Soulskill from the meatware-hacking dept.
destinyland writes "Falling costs and garage tinkering are creating a grass roots movement of amateur biologists whose research is more transparent than that of academia. They are building lab equipment using common household items and even synthesizing new organisms, and their transparency also allows the social pressure which creates more ethical research. DIY Bio.org fosters lab co-ops for large equipment and provokes important discussions. (Would it be ethical to release a homegrown symbiote that cures scurvy in hundreds of thousands of people?) This movement could someday lead to bottom-up remedies for disease, fuel-generating microbes, or even a social-networked disease-tracking epidemiology. 'In much the same way that homebrew computer science built the world we live in today, garage biology can affect the future we make for ourselves,' argues h+ magazine, which featured the article in their summer issue."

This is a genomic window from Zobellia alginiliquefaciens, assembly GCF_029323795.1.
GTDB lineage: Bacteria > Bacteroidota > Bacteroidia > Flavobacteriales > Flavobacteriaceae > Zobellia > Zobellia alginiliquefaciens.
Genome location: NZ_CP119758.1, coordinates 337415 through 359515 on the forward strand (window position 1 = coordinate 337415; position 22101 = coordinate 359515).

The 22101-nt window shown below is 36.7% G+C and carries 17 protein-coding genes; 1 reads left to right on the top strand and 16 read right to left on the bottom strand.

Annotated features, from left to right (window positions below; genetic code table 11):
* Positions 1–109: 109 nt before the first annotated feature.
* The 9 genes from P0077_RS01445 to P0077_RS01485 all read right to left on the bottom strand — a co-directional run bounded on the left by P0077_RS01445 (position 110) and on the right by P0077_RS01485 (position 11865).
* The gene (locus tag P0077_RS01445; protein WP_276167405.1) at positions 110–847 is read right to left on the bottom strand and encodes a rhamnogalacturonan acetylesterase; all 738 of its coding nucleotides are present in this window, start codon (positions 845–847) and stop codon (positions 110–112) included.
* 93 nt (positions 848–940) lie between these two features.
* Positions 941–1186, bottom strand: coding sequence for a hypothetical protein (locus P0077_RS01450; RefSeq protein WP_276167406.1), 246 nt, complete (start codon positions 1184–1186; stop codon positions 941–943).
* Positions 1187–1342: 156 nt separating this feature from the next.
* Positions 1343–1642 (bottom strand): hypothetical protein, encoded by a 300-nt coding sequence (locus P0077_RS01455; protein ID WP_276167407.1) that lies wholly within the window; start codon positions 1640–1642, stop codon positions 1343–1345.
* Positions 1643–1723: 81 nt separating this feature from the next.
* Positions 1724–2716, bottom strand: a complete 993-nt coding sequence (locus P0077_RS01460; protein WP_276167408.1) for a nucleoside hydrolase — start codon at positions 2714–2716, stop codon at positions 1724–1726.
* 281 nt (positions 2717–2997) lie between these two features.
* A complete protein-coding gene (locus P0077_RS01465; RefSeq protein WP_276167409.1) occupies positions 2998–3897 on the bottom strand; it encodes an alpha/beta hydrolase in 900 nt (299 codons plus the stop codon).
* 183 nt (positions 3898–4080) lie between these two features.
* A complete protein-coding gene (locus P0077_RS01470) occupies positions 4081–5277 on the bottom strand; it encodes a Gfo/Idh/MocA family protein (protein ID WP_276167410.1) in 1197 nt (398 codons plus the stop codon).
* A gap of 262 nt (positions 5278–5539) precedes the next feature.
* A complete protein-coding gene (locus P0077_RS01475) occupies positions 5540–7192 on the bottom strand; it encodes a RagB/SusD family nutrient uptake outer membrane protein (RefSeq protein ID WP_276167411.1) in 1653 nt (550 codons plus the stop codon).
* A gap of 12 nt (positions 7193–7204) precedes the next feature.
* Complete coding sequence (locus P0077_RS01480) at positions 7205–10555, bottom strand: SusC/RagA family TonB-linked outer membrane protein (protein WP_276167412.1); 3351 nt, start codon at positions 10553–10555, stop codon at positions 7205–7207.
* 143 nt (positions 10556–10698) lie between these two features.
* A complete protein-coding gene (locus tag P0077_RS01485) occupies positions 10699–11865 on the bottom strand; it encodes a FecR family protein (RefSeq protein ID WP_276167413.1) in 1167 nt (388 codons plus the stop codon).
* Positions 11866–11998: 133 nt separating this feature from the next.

Programmers used to batch environments may find it hard to live without
giant listings; we would find it hard to use them.
-- D.M. Ritchie